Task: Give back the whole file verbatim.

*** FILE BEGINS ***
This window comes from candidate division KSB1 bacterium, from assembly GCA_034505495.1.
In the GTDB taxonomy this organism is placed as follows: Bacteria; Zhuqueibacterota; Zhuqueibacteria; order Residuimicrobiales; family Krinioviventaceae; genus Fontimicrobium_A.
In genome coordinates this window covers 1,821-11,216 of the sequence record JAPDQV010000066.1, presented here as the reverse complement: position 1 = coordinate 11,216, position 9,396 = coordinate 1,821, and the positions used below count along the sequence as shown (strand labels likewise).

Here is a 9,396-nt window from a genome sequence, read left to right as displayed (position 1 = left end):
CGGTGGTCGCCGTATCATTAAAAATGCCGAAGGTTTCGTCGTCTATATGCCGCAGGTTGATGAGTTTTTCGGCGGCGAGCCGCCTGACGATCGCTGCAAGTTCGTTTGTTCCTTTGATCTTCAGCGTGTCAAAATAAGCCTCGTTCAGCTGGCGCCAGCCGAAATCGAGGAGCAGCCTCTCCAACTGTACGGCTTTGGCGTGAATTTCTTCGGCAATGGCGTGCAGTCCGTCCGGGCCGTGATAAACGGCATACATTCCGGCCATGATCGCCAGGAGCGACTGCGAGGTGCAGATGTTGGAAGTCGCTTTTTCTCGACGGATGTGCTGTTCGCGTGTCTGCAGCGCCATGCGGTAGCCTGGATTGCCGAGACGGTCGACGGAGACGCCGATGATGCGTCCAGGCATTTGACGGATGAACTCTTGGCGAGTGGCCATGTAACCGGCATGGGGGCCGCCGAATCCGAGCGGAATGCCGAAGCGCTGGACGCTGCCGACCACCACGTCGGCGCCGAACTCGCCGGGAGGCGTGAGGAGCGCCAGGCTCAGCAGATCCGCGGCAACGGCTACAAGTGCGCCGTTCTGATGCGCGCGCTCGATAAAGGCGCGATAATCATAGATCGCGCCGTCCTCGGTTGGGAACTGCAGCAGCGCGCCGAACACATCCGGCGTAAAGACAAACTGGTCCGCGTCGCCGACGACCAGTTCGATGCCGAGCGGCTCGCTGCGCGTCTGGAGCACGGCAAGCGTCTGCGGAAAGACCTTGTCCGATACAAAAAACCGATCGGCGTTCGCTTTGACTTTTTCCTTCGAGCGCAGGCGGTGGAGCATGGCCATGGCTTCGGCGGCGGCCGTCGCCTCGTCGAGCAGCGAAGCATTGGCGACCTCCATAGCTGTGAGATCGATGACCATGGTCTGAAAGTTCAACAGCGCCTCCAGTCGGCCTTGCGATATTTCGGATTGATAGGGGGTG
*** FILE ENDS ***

This window comes from candidate division KSB1 bacterium, from assembly GCA_034505495.1.
In the GTDB taxonomy this organism is placed as follows: Bacteria; Zhuqueibacterota; Zhuqueibacteria; order Residuimicrobiales; family Krinioviventaceae; genus Fontimicrobium_A.
In genome coordinates this window covers 1,821-11,216 of the sequence record JAPDQV010000066.1, presented here as the reverse complement: position 1 = coordinate 11,216, position 9,396 = coordinate 1,821, and the positions used below count along the sequence as shown (strand labels likewise).

Here is a 9,396-nt window from a genome sequence, read left to right as displayed (position 1 = left end):
CGGTGGTCGCCGTATCATTAAAAATGCCGAAGGTTTCGTCGTCTATATGCCGCAGGTTGATGAGTTTTTCGGCGGCGAGCCGCCTGACGATCGCTGCAAGTTCGTTTGTTCCTTTGATCTTCAGCGTGTCAAAATAAGCCTCGTTCAGCTGGCGCCAGCCGAAATCGAGGAGCAGCCTCTCCAACTGTACGGCTTTGGCGTGAATTTCTTCGGCAATGGCGTGCAGTCCGTCCGGGCCGTGATAAACGGCATACATTCCGGCCATGATCGCCAGGAGCGACTGCGAGGTGCAGATGTTGGAAGTCGCTTTTTCTCGACGGATGTGCTGTTCGCGTGTCTGCAGCGCCATGCGGTAGCCTGGATTGCCGAGACGGTCGACGGAGACGCCGATGATGCGTCCAGGCATTTGACGGATGAACTCTTGGCGAGTGGCCATGTAACCGGCATGGGGGCCGCCGAATCCGAGCGGAATGCCGAAGCGCTGGACGCTGCCGACCACCACGTCGGCGCCGAACTCGCCGGGAGGCGTGAGGAGCGCCAGGCTCAGCAGATCCGCGGCAACGGCTACAAGTGCGCCGTTCTGATGCGCGCGCTCGATAAAGGCGCGATAATCATAGATCGCGCCGTCCTCGGTTGGGAACTGCAGCAGCGCGCCGAACACATCCGGCGTAAAGACAAACTGGTCCGCGTCGCCGACGACCAGTTCGATGCCGAGCGGCTCGCTGCGCGTCTGGAGCACGGCAAGCGTCTGCGGAAAGACCTTGTCCGATACAAAAAACCGATCGGCGTTCGCTTTGACTTTTTCCTTCGAGCGCAGGCGGTGGAGCATGGCCATGGCTTCGGCGGCGGCCGTCGCCTCGTCGAGCAGCGAAGCATTGGCGACCTCCATAGCTGTGAGATCGATGACCATGGTCTGAAAGTTCAACAGCGCCTCCAGTCGGCCTTGCGATATTTCGGATTGATAGGGGGTG